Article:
Of equal importance is Noureddine's lifelong participation in the Sufi Zawia Al-Harraqiya, a religious brotherhood recognized as one of the most influential Sufi orders connected to Andalusian music traditions in Morocco. Sufism, like Buddhism, is a way of life. It develops an inner way to mystical union with God. Noureddine's unfailing participation as a musician in the Zawia which connects with God through Andalusian music has been a constant affirmation of music as something with profound implications. Spirituality fills Noureddine, transmitting a calm and tranquil search, reaching out to bring us closer to what Sufism refers to as 'the divine.'

Virtudes Sanchez: (vocals) from Conil de la Frontera, Spain. Conil is located in cradle flamenco, southern Andalucia. She is part of a new wave of vocalists that is descending upon Andalusian folk music, ready to defend and to enrich different schools of cante. Her voice her Andalusian heritage, flamenco, canto Lirico Espanol as well as her classical vocal training received later in life at conservatories in Conil, Sevilla and Madrid. Marrying tradition and this young cantora presents varied offerings with a capacity to look outward toward other terrain's her musicality and sense of rhythm project a clear intention to maintain Andalucia's vitality marrying tradition and progress with skill and know how.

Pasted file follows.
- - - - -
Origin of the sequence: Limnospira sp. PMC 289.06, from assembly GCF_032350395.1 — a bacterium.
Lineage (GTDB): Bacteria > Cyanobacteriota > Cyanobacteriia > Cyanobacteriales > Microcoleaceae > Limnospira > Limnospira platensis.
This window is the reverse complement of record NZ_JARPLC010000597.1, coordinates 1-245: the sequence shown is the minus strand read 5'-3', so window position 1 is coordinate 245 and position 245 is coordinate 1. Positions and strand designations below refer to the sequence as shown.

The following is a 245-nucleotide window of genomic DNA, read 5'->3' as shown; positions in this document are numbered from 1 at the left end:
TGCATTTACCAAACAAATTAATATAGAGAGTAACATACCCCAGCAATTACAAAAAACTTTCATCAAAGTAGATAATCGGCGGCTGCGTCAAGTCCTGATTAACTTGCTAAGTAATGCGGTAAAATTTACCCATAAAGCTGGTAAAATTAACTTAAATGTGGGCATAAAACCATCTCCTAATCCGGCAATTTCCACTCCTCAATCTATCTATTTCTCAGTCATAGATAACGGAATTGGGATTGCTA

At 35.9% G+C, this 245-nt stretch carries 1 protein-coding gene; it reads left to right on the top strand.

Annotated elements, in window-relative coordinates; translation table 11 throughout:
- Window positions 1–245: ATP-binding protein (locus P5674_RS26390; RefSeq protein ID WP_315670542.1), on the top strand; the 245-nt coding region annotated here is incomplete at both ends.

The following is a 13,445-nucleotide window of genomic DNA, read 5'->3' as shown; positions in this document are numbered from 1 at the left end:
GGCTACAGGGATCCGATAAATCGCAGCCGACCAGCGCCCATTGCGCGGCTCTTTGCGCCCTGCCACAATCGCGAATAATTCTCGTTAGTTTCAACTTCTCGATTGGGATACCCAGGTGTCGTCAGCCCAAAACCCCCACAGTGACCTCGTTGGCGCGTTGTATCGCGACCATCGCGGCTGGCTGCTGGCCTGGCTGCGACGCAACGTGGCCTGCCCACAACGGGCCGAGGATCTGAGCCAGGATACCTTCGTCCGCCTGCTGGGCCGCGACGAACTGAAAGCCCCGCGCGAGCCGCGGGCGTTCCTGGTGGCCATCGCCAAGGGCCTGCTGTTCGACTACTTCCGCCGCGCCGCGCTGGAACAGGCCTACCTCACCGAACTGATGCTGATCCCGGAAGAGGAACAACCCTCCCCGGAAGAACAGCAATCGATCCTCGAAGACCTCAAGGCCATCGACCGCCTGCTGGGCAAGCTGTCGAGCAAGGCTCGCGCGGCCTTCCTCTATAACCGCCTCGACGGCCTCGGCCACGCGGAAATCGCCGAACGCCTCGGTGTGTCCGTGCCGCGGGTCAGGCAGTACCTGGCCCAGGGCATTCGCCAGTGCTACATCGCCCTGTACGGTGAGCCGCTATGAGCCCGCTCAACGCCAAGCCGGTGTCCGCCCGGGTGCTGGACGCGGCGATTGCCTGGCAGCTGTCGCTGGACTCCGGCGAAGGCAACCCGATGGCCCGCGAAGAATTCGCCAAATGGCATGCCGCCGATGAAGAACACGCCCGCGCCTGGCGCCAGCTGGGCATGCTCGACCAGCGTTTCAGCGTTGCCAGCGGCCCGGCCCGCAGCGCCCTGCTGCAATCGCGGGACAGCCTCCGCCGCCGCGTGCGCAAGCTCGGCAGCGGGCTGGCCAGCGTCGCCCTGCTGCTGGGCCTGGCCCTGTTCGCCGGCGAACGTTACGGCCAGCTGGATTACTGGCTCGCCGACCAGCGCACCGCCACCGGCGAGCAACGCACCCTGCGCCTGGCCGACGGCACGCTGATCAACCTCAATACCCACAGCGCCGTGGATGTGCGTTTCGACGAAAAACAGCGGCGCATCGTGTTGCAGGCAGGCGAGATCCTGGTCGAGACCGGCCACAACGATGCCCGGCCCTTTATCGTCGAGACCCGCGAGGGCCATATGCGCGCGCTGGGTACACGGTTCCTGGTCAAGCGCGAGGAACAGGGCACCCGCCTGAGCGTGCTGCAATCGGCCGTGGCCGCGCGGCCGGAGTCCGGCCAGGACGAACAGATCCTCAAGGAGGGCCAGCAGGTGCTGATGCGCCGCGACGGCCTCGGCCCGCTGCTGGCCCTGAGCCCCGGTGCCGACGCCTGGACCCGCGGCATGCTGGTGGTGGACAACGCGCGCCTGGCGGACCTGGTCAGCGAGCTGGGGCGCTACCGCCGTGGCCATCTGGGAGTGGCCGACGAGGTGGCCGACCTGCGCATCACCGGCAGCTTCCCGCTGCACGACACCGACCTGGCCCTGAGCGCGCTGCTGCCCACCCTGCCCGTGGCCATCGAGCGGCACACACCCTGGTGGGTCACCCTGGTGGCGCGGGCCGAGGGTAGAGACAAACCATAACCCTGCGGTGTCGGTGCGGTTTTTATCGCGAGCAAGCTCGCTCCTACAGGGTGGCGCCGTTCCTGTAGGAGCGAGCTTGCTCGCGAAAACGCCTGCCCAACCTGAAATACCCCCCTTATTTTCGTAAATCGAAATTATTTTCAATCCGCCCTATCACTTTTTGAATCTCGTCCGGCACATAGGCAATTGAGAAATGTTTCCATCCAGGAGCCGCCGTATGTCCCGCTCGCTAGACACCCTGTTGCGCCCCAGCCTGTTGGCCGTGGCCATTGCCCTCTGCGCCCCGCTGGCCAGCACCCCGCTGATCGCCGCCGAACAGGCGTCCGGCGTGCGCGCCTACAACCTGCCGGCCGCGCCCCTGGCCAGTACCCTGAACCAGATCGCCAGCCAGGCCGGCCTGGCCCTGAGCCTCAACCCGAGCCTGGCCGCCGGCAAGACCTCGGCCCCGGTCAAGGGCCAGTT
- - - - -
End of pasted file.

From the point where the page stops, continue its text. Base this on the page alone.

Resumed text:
Reviews


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Karen Patton

On automatic replay on my CD player all weekend long!
Wonderfully rich tapestry, very balanced musicianship with evocative lyricism and enticing rhythms. Instantaneously satisfying and made me want to hear much, much more from these musicians. Some pieces stuck in my head for days (a good sign of their unique stamp). Music that will stay in my rotation for many years, I suspect.

Mimoun el Ouarti

An amazing creation!